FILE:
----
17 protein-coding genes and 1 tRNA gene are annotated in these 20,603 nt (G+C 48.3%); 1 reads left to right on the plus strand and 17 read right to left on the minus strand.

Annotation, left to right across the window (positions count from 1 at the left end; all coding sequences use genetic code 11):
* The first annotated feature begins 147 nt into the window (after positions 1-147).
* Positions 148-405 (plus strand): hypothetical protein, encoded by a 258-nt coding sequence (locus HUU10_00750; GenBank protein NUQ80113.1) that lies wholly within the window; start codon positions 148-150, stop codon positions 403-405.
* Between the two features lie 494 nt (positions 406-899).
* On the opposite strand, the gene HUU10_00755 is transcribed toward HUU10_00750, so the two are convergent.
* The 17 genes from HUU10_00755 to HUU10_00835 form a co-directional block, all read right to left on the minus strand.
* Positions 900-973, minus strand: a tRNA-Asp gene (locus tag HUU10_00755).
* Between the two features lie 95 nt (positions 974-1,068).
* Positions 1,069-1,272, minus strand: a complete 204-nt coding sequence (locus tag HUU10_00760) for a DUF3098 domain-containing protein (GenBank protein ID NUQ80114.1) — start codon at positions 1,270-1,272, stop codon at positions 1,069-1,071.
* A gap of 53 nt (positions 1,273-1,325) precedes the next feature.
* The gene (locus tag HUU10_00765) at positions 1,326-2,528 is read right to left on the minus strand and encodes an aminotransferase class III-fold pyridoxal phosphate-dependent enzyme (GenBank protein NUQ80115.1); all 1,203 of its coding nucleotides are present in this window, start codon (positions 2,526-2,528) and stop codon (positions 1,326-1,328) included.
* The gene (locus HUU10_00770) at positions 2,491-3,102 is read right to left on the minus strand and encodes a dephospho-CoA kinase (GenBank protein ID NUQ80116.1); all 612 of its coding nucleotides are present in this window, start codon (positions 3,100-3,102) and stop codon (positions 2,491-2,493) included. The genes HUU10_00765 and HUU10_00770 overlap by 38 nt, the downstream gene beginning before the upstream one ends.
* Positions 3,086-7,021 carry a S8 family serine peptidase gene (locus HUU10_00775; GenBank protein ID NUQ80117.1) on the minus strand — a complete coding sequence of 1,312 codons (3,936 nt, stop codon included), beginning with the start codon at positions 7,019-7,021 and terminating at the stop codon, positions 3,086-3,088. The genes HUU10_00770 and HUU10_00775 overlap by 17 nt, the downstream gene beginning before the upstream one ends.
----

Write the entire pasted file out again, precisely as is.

17 protein-coding genes and 1 tRNA gene are annotated in these 20,603 nt (G+C 48.3%); 1 reads left to right on the plus strand and 17 read right to left on the minus strand.

Annotation, left to right across the window (positions count from 1 at the left end; all coding sequences use genetic code 11):
* The first annotated feature begins 147 nt into the window (after positions 1-147).
* Positions 148-405 (plus strand): hypothetical protein, encoded by a 258-nt coding sequence (locus HUU10_00750; GenBank protein NUQ80113.1) that lies wholly within the window; start codon positions 148-150, stop codon positions 403-405.
* Between the two features lie 494 nt (positions 406-899).
* On the opposite strand, the gene HUU10_00755 is transcribed toward HUU10_00750, so the two are convergent.
* The 17 genes from HUU10_00755 to HUU10_00835 form a co-directional block, all read right to left on the minus strand.
* Positions 900-973, minus strand: a tRNA-Asp gene (locus tag HUU10_00755).
* Between the two features lie 95 nt (positions 974-1,068).
* Positions 1,069-1,272, minus strand: a complete 204-nt coding sequence (locus tag HUU10_00760) for a DUF3098 domain-containing protein (GenBank protein ID NUQ80114.1) — start codon at positions 1,270-1,272, stop codon at positions 1,069-1,071.
* A gap of 53 nt (positions 1,273-1,325) precedes the next feature.
* The gene (locus tag HUU10_00765) at positions 1,326-2,528 is read right to left on the minus strand and encodes an aminotransferase class III-fold pyridoxal phosphate-dependent enzyme (GenBank protein NUQ80115.1); all 1,203 of its coding nucleotides are present in this window, start codon (positions 2,526-2,528) and stop codon (positions 1,326-1,328) included.
* The gene (locus HUU10_00770) at positions 2,491-3,102 is read right to left on the minus strand and encodes a dephospho-CoA kinase (GenBank protein ID NUQ80116.1); all 612 of its coding nucleotides are present in this window, start codon (positions 3,100-3,102) and stop codon (positions 2,491-2,493) included. The genes HUU10_00765 and HUU10_00770 overlap by 38 nt, the downstream gene beginning before the upstream one ends.
* Positions 3,086-7,021 carry a S8 family serine peptidase gene (locus HUU10_00775; GenBank protein ID NUQ80117.1) on the minus strand — a complete coding sequence of 1,312 codons (3,936 nt, stop codon included), beginning with the start codon at positions 7,019-7,021 and terminating at the stop codon, positions 3,086-3,088. The genes HUU10_00770 and HUU10_00775 overlap by 17 nt, the downstream gene beginning before the upstream one ends.